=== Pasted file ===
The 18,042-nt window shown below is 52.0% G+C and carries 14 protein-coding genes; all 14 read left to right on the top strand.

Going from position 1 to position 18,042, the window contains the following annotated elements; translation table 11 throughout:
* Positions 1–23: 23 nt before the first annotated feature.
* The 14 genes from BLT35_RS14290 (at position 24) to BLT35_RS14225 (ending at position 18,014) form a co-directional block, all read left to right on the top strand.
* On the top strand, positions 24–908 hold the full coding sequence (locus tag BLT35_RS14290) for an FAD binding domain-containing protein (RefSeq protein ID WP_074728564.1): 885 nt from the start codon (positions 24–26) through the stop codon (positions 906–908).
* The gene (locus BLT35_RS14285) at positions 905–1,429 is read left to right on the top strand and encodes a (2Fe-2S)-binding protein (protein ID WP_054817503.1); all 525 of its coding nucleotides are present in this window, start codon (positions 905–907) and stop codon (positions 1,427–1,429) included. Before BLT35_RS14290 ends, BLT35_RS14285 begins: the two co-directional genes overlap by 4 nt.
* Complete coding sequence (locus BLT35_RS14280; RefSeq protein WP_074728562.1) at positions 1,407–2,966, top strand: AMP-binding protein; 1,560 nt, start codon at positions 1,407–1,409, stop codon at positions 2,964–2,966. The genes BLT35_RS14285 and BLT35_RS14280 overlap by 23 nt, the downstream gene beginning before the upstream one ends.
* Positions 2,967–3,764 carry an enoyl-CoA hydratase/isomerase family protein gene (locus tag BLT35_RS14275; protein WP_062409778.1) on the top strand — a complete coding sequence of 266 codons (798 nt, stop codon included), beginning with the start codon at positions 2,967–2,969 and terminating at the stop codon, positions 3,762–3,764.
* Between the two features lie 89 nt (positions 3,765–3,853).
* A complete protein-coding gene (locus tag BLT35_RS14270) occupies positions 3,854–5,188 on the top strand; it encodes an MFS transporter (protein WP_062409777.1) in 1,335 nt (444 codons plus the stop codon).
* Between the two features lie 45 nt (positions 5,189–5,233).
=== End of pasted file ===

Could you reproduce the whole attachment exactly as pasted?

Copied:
The 18,042-nt window shown below is 52.0% G+C and carries 14 protein-coding genes; all 14 read left to right on the top strand.

Going from position 1 to position 18,042, the window contains the following annotated elements; translation table 11 throughout:
* Positions 1–23: 23 nt before the first annotated feature.
* The 14 genes from BLT35_RS14290 (at position 24) to BLT35_RS14225 (ending at position 18,014) form a co-directional block, all read left to right on the top strand.
* On the top strand, positions 24–908 hold the full coding sequence (locus tag BLT35_RS14290) for an FAD binding domain-containing protein (RefSeq protein ID WP_074728564.1): 885 nt from the start codon (positions 24–26) through the stop codon (positions 906–908).
* The gene (locus BLT35_RS14285) at positions 905–1,429 is read left to right on the top strand and encodes a (2Fe-2S)-binding protein (protein ID WP_054817503.1); all 525 of its coding nucleotides are present in this window, start codon (positions 905–907) and stop codon (positions 1,427–1,429) included. Before BLT35_RS14290 ends, BLT35_RS14285 begins: the two co-directional genes overlap by 4 nt.
* Complete coding sequence (locus BLT35_RS14280; RefSeq protein WP_074728562.1) at positions 1,407–2,966, top strand: AMP-binding protein; 1,560 nt, start codon at positions 1,407–1,409, stop codon at positions 2,964–2,966. The genes BLT35_RS14285 and BLT35_RS14280 overlap by 23 nt, the downstream gene beginning before the upstream one ends.
* Positions 2,967–3,764 carry an enoyl-CoA hydratase/isomerase family protein gene (locus tag BLT35_RS14275; protein WP_062409778.1) on the top strand — a complete coding sequence of 266 codons (798 nt, stop codon included), beginning with the start codon at positions 2,967–2,969 and terminating at the stop codon, positions 3,762–3,764.
* Between the two features lie 89 nt (positions 3,765–3,853).
* A complete protein-coding gene (locus tag BLT35_RS14270) occupies positions 3,854–5,188 on the top strand; it encodes an MFS transporter (protein WP_062409777.1) in 1,335 nt (444 codons plus the stop codon).
* Between the two features lie 45 nt (positions 5,189–5,233).